"This approval in Europe is an important advance in the treatment of sJIA, a debilitating condition affecting children," said Hal Barron, M.D., Chief Medical Officer and Head, Global Product Development. "RoACTEMRA is the first and only biological treatment to demonstrate significant efficacy in this patient population and offers physicians a new option for this extremely difficult to treat disease."
sJIA is the rarest form of Juvenile Idiopathic Arthritis (JIA), also known as Juvenile Rheumatoid Arthritis (JRA).(1) The disease affects about 10 to 20 percent of children with JIA,(2) with the peak age of onset between 18 months and two years,(2,3) although the disease can persist into adulthood. sJIA has a two to four percent overall estimated mortality rate, and accounts for almost two-thirds of all deaths among children with arthritis.(4) The severity of sJIA varies from person to person and can include symptoms ranging from joint inflammation accompanied by intermittent fever, skin rash, anaemia, enlargement of the liver or spleen and inflammation of the lining of the heart and/or lungs.(5) In the most severe cases of sJIA, up to two-thirds of children experience chronic arthritis, and approximately half of children will develop significant joint disabilities.(6,7)
RoACTEMRA is currently used for the treatment of adult rheumatoid arthritis in people who have either responded to, or who were intolerant to, previous therapy with one or more DMARDs or tumour necrosis factor (TNF) inhibitors. It is the only licensed biologic treatment to target the interleukin-6 (IL-6) pathway, which plays a pivotal role in sJIA pathogenesis.
About the TENDER Study
The submission to expand the label was based on positive data from a Phase III study known as TENDER. The study assessed the short term safety and efficacy of RoACTEMRA versus placebo, in reducing signs and symptoms in patients (aged 2 – 17years) with active sJIA. The results showed that 85 percent (64/75) of children with sJIA receiving RoACTEMRA experienced a 30 percent improvement (JIA ACR30) in the signs and symptoms of sJIA and an absence of fever after 12 weeks of therapy, compared with 24 percent (9/37) of children receiving placebo (p<0.0001).(1)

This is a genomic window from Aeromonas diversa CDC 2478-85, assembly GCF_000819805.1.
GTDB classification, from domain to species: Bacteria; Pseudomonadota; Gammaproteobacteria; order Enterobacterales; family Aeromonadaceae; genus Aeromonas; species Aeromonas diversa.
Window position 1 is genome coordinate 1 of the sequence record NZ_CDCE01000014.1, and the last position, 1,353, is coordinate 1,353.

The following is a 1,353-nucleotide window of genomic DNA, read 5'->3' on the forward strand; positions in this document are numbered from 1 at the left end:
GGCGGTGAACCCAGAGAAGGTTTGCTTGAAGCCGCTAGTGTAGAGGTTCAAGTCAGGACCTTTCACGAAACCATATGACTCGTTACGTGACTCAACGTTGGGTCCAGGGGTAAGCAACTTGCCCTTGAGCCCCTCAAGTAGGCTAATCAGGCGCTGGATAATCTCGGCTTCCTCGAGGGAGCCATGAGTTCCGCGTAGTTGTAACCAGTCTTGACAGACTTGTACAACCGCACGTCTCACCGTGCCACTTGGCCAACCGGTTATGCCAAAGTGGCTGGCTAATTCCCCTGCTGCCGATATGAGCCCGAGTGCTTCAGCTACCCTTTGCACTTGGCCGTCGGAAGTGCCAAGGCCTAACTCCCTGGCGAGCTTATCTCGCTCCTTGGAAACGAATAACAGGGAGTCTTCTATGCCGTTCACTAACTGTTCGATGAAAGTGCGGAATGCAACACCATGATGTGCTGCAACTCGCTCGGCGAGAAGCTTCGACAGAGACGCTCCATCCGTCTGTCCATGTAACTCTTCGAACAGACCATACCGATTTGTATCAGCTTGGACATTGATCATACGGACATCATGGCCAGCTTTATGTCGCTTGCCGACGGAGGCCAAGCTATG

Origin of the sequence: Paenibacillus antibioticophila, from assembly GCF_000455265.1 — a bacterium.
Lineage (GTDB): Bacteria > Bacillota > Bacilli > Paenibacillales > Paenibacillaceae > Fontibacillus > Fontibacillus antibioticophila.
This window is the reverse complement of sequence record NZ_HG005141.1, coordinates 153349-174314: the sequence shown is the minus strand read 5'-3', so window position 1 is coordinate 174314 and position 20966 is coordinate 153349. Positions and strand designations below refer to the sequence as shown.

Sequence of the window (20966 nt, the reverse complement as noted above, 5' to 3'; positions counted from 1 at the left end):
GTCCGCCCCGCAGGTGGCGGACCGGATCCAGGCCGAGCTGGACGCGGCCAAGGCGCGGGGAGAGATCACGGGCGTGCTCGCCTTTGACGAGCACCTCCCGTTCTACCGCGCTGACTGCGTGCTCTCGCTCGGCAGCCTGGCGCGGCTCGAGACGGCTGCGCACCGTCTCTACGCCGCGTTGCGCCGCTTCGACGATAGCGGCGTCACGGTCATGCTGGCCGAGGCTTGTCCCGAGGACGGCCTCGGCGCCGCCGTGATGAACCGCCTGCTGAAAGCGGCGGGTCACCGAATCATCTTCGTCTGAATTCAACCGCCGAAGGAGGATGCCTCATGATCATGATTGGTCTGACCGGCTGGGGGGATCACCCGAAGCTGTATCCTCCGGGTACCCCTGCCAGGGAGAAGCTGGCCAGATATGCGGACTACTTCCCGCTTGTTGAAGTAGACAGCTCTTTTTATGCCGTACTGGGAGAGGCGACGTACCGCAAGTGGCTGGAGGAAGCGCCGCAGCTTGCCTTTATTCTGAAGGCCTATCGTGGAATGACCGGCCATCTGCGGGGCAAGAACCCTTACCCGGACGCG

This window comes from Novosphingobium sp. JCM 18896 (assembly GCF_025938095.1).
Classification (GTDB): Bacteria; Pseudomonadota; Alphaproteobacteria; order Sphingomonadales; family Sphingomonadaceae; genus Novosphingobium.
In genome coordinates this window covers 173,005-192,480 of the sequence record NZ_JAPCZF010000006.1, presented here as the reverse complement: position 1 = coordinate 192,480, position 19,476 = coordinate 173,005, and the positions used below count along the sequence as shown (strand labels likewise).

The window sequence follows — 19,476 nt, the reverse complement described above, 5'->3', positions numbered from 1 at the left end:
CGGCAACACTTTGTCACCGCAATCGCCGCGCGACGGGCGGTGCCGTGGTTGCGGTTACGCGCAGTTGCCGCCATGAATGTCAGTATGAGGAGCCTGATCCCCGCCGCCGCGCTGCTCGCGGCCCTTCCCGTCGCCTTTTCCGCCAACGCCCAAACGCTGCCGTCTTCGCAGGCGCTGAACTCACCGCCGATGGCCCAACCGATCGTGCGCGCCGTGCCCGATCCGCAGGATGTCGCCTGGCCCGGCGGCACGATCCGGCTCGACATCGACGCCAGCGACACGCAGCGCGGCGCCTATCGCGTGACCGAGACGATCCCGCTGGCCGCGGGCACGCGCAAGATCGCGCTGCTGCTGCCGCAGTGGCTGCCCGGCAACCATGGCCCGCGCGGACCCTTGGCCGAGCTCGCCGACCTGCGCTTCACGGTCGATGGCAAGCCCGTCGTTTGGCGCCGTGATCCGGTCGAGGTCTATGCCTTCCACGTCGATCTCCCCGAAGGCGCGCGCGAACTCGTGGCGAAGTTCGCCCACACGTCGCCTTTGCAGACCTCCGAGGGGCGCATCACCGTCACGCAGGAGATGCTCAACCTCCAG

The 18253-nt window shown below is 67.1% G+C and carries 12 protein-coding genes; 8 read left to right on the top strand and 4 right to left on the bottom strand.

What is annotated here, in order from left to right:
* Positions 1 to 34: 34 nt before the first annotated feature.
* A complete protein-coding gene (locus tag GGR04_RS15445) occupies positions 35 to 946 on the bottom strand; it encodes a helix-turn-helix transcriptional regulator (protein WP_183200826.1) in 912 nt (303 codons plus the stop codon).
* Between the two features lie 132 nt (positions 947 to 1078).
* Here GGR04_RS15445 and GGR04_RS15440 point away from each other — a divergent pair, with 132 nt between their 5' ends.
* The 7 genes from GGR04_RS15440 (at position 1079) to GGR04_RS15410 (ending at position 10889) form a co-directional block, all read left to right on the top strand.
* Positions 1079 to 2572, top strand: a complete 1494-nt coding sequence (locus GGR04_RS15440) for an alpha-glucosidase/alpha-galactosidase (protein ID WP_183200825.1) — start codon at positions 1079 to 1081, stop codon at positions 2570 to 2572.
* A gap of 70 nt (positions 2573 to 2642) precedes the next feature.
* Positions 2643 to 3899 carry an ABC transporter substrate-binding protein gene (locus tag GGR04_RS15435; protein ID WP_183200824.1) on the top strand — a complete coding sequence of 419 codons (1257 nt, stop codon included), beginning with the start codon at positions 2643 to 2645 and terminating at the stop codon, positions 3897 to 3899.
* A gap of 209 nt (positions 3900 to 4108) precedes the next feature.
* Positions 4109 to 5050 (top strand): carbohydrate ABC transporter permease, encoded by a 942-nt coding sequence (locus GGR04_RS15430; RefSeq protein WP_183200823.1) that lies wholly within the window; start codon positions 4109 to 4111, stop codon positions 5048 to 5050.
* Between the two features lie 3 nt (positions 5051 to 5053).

Additional results from the TENDER study, a randomized, double-blind, Phase III study in 112 patients showed significantly more children who received RoACTEMRA had improvements in sJIA signs and symptoms. In the study, 71 percent (53/75) of children treated with RoACTEMRA achieved a JIA ACR70 at week 12 compared with eight percent (3/37) of those receiving placebo (p<0.0001).
No new or unexpected safety signals were identified with RoActemra. The most common adverse events (at least five percent) seen in ACTEMRA treated patients in the 12 week controlled portion of the study were upper respiratory tract infection, headache, nasopharyngitis and diarrhea. The most commonly reported serious infections included pneumonia, gastroenteritis, varicella (chickenpox) and otitis media (ear infection). Sixteen percent of patients in the ACTEMRA treatment group and five percent of patients in the placebo group experienced an infusion reaction. Anaphylaxis was reported in one of the 112 patients treated with ACTEMRA during the controlled and open-label extension study. These safety findings were consistent with results observed in the Japanese sJIA clinical program (including 149 patients treated with ACTEMRA for more than two years on average) which were included in this filing as supportive data.
This Phase III international study included 43 sites in 17 countries. The study evaluated the efficacy and safety profile of ACTEMRA versus placebo over 12 weeks in 112 children with sJIA. This study is the first part of a five-year ongoing study.